Nissan award echoes a maturing art world

by Cameron Allan Mckean

Staff Writer

The biennial Nissan Art Award isn’t new now, and it wasn’t really new when it began in 2013, either — something Nissan President and CEO Carlos Ghosn is fully aware of.

“I don’t think it’s a unique approach from our side,” he tells me, “but I think we are probably more focused.”

Sitting in a leather chair on the second floor of a palazzo beside a Venice canal in Italy — on the opening night of the Venice Biennale — Ghosn is switching gears as he moves into the role of an art patron and focuses his attention on emerging contemporary artists from Japan. He has traveled to Venice to show both his commitment to the world of contemporary art and to promote the second edition of the Nissan award, which will soon release the list of finalists for 2015.

Unlike many of the other deep-pocketed corporate arts-funding bodies in Japan — which typically make safe investments by awarding established artists — Ghosn says Nissan is awarding only “the next generation of Japanese talent. That’s it.”

But it’s not just about handing over “a cheque” says Ghosn.

“We show the work; we are embracing the artist,” he says. “We offer them space and support their fame and let the public know them — I think it’s a start.”

Rather than pooling resources into a single grand prize, Nissan offers ¥1 million to all finalists and provides a further ¥1 million for each of them to produce an artwork that will be exhibited in Yokohama’s BankART Studio NYK. From these works, a Grand Prix winner is awarded a further ¥2 million and a trophy. (Installation artist Aiko Miyanaga won in 2013 for her naphthalene suitcase sculptures.)

“You have a lot of names, and many unknown or little-known talents (in Japan),” Ghosn says. “We want to support these artists being known in Japan and also certainly more known outside Japan, too. … We concentrate on contemporary art because this is where we can make the biggest difference.”

Fumio Nanjo, director of Tokyo’s Mori Art Museum and chairman of the Nissan Art Award, feels the award fills an arts-funding hole.

“Compared to the U.S. there are still very few companies who support contemporary art events in Japan,” he says. “The importance of supporting culture is something that needs to be understood by Japanese corporations.”

But discovering the country’s “little-known talents” is difficult enough without having to then put their work into established categories of art — these days, it’s a little more complicated than labels of “painting” or “sculpture.”

“It is not easy to summarize. There is no one trend,” Nanjo says. He views this complexity as evidence of contemporary art in Japan “maturing.”

To ensure the award captures the current state of art in Japan, Nissan appointed Nanjo and four other directors of leading art institutions from around the world as jury members. This team is also supported by 10 committee members who select and search for the “little-knowns.” Collectively, they form a respected group of curators and directors.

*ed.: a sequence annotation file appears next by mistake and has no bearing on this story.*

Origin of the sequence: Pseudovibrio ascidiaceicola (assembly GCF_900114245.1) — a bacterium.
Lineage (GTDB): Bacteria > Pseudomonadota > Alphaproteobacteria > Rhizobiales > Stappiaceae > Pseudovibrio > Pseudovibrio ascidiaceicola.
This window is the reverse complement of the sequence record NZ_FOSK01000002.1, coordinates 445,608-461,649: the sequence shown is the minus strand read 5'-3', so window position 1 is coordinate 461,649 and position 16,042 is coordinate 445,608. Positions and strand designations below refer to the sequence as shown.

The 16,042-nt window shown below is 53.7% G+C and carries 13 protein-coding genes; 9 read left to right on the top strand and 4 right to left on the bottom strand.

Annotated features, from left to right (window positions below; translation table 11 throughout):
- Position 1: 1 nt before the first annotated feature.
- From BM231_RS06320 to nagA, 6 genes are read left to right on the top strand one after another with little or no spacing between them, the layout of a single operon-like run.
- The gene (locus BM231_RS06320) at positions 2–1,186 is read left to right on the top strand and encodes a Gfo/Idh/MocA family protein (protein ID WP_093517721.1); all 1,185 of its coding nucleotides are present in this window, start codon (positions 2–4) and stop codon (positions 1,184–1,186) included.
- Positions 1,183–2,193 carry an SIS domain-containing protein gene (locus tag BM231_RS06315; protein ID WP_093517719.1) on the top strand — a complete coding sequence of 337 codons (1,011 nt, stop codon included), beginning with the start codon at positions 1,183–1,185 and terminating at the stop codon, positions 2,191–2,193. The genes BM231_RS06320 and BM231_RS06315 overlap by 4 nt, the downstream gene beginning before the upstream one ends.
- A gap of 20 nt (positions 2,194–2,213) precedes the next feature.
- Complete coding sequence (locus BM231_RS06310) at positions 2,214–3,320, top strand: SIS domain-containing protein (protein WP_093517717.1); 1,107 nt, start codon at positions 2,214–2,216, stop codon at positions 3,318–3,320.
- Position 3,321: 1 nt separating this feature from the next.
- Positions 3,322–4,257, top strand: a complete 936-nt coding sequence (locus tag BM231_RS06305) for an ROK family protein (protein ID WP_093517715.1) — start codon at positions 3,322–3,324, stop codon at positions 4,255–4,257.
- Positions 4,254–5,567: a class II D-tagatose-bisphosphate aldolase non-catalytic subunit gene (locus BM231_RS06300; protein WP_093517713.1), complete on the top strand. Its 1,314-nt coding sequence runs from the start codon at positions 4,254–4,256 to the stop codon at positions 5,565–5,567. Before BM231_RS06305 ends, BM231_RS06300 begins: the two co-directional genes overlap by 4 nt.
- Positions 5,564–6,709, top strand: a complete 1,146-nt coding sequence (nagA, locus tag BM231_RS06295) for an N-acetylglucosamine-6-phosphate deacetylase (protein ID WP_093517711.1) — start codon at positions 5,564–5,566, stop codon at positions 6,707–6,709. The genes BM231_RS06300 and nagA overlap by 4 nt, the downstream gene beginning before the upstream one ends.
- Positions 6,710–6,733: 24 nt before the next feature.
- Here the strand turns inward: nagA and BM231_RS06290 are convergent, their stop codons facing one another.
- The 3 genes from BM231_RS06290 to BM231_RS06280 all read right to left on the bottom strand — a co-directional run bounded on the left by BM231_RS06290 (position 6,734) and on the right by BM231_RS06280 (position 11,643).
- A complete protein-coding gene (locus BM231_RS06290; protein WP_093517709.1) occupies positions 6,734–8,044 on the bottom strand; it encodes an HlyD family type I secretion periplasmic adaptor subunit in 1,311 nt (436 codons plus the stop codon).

Although the Nissan Art Award stands out in a confusing milieu — a mature corporate award for Japan’s “maturing” art world — it is still a PR tool.

Describing the relationship between art and business as “it’s complicated” is a understatement. Even my trip here has been assisted by Nissan. It’s notable that the much of the art around us at the current Venice Biennale addresses this relationship, with festival curator Okwui Enwezor critically — and didactically — addressing the complexities of “capital” in relation to the art world and beyond.

The truth is that the Nissan Art Award is a more subtle version of the models of corporate arts patronage that took shape in the 1980s. This was the era when the domain of individual collectors and public-funding bodies began to be eroded by companies under the rubric of corporate responsibility. It was the moment when, according to Chin-tao Wu, author of “Privatising Culture: Corporate Art Intervention Since the 1980s,” business became deeply involved in the “production, dissemination and reception” of contemporary art, weakening art’s efficacy and freedom of artistic expression.

Yes, corporate sponsorship of the arts has been around long before people were making sculptures out of naphthalene. And it will likely be around long after the current “post-whatever” art styles have become irrelevant. But, despite Nissan’s further blurring of the lines — those demarcating corporate social responsibility, public relations and art patronage — its award is evidence of a faith in emerging contemporary artists (and, importantly, the curators and directors who support them) that was lacking in corporate sponsorship in Japan.

“Contemporary art is somehow a precursor of what is going to come,” Ghosn says. “(Artists) can contribute in a way which is more intuitive, more imaginative. Ours (at Nissan) is much more deductive, rational, so we are trying to combine the two to get a better focus on what will come.”

But how far will they allow this combination to go? Could nominated artists move beyond being “recipients” and be allowed to affect change in Nissan itself?

“We are not doing it today,” Ghosn says. “But that doesn’t mean it won’t happen in the future.”

Cameron Allan McKean attended the 56th Venice Biennale with assistance from Nissan Motor Co., Ltd.

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